Sleek, sexy and charmingly British, the F-Type convertible was a seriously hot item when it launched six months ago as the successor to Jaguar's legendary E-Type.
But celebrity can be fleeting, especially in the sports car segment, where buyers are quick to shift their attention to the trendy new debut.
Curious to see if the F-Type has staying power now that the initial hype has died down, we donned our tweed driving cap and hit the road to sample Coventry's finest.
What is it?
The first Jaguar sports car since 1974, the F-Type is part of the new vision brought forth under Tata ownership. A two-place convertible that is also offered in shapely coupe form, it's four inches wider and one inch shorter than that yardstick of sporting machines, the Porsche 911. It employs the classic front-engine, rear-wheel-drive layout, and is constructed of an all-aluminum structure with 141 pressings that are riveted and bonded using the latest in aircraft-spec techniques.
Our tester was the top-shelf V8 S model, which is powered by a supercharged 5.0-liter V8 that churns out 495 horsepower along with a stump-pulling 460 lb-ft of torque. Yes, stump pulling; although that term is most commonly used in conjunction with especially potent pickups, it also suits the convertible quite well. For those not needing such power, this cat can also be had in F-Type and F-Type S models with supercharged 3.0-liter V6 engines that produce 340 and 380 horsepower, respectively.
The V8 engine is mated to a ZF-sourced eight-speed "QuickShift" automatic transmission with sport and manual modes, as well as steering wheel-mounted paddle shift levers that could conceivably prevent a driver from ever lifting their hands from the wheel. It is equipped with a torque converter as a launch device, as well as an electronic limited slip differential that varies traction as needed. While the anything-but-standard V8 S model comes with goodies like an adaptive dynamic suspension, ours also included the V8 S Performance Pack with special seats, red brake calipers, a flat-bottomed steering wheel, selectable active exhaust system and a configurable Dynamic Mode, which allows the driver to store preferred settings in a recallable form as needed. It is also equipped with timers and G-force meters for the occasional track day escapades.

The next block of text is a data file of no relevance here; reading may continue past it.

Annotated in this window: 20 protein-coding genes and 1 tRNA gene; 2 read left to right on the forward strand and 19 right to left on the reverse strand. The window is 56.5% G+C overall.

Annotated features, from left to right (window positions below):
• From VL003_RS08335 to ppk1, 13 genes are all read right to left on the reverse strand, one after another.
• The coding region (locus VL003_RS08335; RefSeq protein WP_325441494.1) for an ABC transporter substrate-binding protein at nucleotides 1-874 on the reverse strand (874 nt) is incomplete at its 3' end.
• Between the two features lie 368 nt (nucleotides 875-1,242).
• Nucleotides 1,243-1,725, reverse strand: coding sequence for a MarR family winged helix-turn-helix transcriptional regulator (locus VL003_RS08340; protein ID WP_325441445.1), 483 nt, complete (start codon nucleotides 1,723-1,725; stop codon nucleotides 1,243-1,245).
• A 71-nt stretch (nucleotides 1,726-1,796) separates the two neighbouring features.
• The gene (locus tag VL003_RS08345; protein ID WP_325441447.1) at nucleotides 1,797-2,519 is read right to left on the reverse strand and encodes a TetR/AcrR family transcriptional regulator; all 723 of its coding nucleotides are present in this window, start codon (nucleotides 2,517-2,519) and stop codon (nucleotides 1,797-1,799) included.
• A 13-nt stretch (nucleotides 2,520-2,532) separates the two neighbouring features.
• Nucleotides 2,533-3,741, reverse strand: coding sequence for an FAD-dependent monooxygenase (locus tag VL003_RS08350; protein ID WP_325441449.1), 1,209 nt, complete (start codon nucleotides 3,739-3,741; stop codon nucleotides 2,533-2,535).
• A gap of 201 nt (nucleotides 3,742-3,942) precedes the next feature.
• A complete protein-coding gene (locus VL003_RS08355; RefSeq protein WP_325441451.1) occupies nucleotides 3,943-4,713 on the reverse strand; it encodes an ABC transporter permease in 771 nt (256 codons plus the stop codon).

Speaking of the aforementioned active exhaust and its band of demons, it is as close as most ears will ever come to sitting astride a Formula 1 engine. Positively demonic, we tell you.
What's it up against?
The Jaguar is a car whose driver will get the most visceral satisfaction out of its appearance. Love at first sight, in other words. But if it can't throw down with power as potent as its looks, then all is lost. The same can be said of the F-Type's competitors. They include the Porsche 911 Carrera Convertible, the Aston-Martin V8 Vantage Roadster, the Mercedes-Benz SLK55 AMG, the new Corvette Stingray, and even the Audi R8 Spyder.
How does it look?
Beauty is more than skin deep, but when a car looks as good as this, we should take a few minutes to consider its fine form.
When comparing the F-Type to its E-Type predecessor, one of the first cues that this car is different is seen in the width of the tires. The F-Type rides on licorice that is nearly twice as wide as what the older model used for traction everywhere from barnstorming backroads to race circuits of legend
The shape of the F-Type's all-aluminum shell features curvy fenders that pay tribute to its long-passed brother and a bottle of Coca-Cola at the same time. A gaping grille with smaller intake "dimples" leads off the design, flanked by a pair of rather expressive anime-inspired Xenon headlamps with LED accents. Complex bodywork leads to a sculpted clamshell hood reminiscent of Jaguars of old, while at the rear, an integrated and active rear decklid spoiler lifts at 60 mph or above and provides 265 pounds of downforce over the rear wheels.
The F-Type convertible is capped by a canvas roof that can be operated at speeds up to 30 miles per hour. Deploying in just 12 seconds, it stows behind the rear seats and, unlike in some other drop-tops, doesn't impinge on what little trunk space there is. Even so, occupants will be limited to a couple of soft-sided duffel bags for a weekend excursion. Those requiring more best bring a trailer.